The issue with this logic is that the person in question is obviously attracted to trans people, or else they wouldn't be worried about accidentally going out with one. So these people aren't attracted to trans people because of some physical quality, they aren't attracted to trans people because they are disgusted by the very idea of transness.

Disgust towards trans people is ingrained in all of us from a very early age. The gender binary forms the basis of European societies. It establishes that there are men and there are women, and each has a specific role. For the gender binary to have power, it has to be rigid and inflexible. Thus, from the day we are born, we are taught to believe in a very static and strict form of gender. We learn that if you have a penis, you are a man, and if you have a vagina, you are a woman. Trans people are walking refutations of this concept of gender. Our very existence threatens to undermine the gender binary itself. And for that, we are constantly demonized. For example, trans people, mainly women of color, continue to be slaughtered in droves for being trans.

The justification of transphobic oppression is often that transness is inherently disgusting. For example, the "trans panic" defense still exists to this day. This defense involves the defendant asking for a lesser sentence after killing a trans person because they contend that when they found out the victim was trans, they freaked out and couldn't control themselves. This defense is still legal in every state but California.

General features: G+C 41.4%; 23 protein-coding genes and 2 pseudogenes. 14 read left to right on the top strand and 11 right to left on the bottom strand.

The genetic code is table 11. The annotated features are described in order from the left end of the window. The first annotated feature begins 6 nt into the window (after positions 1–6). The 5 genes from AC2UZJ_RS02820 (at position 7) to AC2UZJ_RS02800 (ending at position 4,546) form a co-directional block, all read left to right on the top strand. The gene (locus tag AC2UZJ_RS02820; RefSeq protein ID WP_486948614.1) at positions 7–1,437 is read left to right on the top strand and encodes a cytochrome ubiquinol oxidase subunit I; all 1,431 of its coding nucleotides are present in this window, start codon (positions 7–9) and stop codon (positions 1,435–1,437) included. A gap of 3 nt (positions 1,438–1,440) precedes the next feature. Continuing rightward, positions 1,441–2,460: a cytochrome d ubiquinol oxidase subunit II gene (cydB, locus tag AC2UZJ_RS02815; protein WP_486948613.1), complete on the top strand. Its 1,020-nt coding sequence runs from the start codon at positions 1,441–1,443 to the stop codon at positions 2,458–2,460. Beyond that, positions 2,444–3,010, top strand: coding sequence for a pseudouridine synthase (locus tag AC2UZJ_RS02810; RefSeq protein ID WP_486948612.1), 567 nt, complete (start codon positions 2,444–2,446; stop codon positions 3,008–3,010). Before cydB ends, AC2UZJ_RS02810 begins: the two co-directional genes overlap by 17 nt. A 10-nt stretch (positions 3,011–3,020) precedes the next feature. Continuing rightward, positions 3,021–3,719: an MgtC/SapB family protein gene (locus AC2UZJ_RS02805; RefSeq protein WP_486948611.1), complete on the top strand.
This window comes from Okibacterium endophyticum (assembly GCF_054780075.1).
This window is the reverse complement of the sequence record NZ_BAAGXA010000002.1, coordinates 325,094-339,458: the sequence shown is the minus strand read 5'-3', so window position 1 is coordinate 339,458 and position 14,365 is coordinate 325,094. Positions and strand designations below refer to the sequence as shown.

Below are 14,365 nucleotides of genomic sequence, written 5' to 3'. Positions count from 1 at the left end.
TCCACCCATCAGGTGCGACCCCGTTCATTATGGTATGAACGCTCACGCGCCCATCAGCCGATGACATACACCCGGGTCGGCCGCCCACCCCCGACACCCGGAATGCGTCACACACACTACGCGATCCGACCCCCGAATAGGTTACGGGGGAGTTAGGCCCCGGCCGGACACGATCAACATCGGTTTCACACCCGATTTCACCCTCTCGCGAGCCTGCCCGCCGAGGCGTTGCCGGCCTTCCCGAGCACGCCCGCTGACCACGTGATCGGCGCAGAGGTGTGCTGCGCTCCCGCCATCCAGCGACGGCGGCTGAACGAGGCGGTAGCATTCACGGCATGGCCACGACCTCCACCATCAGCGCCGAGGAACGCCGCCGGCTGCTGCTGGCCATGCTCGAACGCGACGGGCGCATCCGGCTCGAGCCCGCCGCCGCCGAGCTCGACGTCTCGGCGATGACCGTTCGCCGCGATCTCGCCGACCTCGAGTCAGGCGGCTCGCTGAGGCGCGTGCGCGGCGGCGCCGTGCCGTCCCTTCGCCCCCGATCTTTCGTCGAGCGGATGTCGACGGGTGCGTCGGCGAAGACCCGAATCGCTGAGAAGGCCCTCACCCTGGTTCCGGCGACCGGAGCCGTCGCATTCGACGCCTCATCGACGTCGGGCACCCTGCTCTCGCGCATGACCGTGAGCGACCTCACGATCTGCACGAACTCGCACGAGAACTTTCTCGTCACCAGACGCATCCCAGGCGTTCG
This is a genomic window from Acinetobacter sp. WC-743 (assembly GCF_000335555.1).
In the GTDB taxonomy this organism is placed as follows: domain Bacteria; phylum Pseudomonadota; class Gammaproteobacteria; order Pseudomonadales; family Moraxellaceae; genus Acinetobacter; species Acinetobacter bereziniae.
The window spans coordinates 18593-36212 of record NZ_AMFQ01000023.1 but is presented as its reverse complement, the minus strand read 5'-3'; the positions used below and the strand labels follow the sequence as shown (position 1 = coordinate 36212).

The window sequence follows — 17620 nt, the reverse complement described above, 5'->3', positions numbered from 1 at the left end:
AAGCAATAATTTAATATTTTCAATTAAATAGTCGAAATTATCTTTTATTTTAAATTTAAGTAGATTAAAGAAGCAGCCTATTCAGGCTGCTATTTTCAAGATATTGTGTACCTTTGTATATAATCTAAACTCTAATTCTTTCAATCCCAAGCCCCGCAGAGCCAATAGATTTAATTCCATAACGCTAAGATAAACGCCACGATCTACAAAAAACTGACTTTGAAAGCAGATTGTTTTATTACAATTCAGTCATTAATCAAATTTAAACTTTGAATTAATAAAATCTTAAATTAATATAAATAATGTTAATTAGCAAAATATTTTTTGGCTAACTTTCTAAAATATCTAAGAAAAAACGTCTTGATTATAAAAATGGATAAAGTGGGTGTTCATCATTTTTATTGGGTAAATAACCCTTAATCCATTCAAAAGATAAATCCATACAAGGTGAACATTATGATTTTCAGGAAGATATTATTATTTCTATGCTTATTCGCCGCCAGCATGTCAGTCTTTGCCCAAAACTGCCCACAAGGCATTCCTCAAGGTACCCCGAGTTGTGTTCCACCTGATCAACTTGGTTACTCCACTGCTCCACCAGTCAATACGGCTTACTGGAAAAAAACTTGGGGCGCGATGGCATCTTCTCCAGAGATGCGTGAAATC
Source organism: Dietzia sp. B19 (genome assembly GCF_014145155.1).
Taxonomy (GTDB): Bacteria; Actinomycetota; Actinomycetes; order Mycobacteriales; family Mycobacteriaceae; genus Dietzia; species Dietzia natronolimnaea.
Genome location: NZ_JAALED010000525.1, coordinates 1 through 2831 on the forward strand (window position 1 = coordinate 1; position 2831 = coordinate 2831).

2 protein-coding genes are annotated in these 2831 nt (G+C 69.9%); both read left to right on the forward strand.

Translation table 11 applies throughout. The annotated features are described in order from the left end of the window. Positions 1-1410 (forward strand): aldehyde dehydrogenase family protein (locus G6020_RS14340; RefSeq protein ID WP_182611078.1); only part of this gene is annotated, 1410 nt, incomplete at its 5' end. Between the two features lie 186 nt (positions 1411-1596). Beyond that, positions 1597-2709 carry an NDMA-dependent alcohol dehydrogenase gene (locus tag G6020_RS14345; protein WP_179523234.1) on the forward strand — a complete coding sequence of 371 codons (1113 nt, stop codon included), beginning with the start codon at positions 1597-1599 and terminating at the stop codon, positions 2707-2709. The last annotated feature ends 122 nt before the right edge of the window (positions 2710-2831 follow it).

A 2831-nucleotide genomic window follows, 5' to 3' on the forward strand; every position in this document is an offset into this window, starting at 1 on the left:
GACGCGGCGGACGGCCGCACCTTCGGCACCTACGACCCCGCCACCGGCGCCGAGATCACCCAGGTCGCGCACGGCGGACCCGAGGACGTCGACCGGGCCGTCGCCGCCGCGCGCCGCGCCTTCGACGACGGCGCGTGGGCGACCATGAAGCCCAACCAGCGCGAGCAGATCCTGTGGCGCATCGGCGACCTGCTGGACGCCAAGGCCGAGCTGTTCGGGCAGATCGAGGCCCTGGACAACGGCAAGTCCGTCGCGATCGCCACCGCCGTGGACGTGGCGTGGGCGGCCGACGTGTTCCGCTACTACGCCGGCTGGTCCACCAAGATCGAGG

And our culture constantly reinforces the notion that transness is undesirable. For example, there is the common trope in fictional media in which a male protagonist is "tricked" into sleeping with a trans woman. The character's disgust after finding out is often used as a punchline.

Thus, not being attracted to trans people is deeply transphobic. The entire notion that someone isn't attracted to a group of very physically diverse group of people because they are trans is built on fear and disgust of trans people. None of this means it is transphobic to not be attracted to individual trans people. Nor is it transphobic to not be attracted to specific genitals. But it is transphobic to claim to not be attracted to all trans, people. For example, there is a difference between saying you won't go out with someone for having a penis and saying you won't go out with someone because they're trans.

So when a cis person argues that a trans person has an obligation to come out to someone before dating them, they are saying trans people have an obligation to accommodate their transphobia. Plus, claiming that trans people are obligated to come out reinforces the idea that not being attracted to trans people is reasonable. But as I've pointed out, not being attracted to trans people supports the idea that transness is disgusting which is the basis for transphobic oppression.

The one scenario in which I would say a trans person should disclose their trans status is if they are going to have sex with someone and are unsure if their partner is attracted to whatever genitals they may have. In that case, I think it's courteous for a trans person to come out to avoid any awkwardness during sex. But even then, a trans person isn't "lying" if they don't come out and their partner is certainly not being "raped."

It is easy to look at the story of Jennifer Laude and claim that her death was due to the actions of one bigot. But it's more complicated than that. Pemberton was the product of a society that told him that disgust towards trans people was reasonable and natural. So when he found out that he accidentally slept with a trans woman, he killed her.

Every single cis person that says that trans people have to come out because they aren't attracted to trans people feeds into the system that caused Jennifer Laude's death. And until those cis people acknowledge their complicity in that system, there will only be more like Jennifer Laude.

SEE ALSO: Yes, You Absolutely Need To Tell Someone You're Trans Before Dating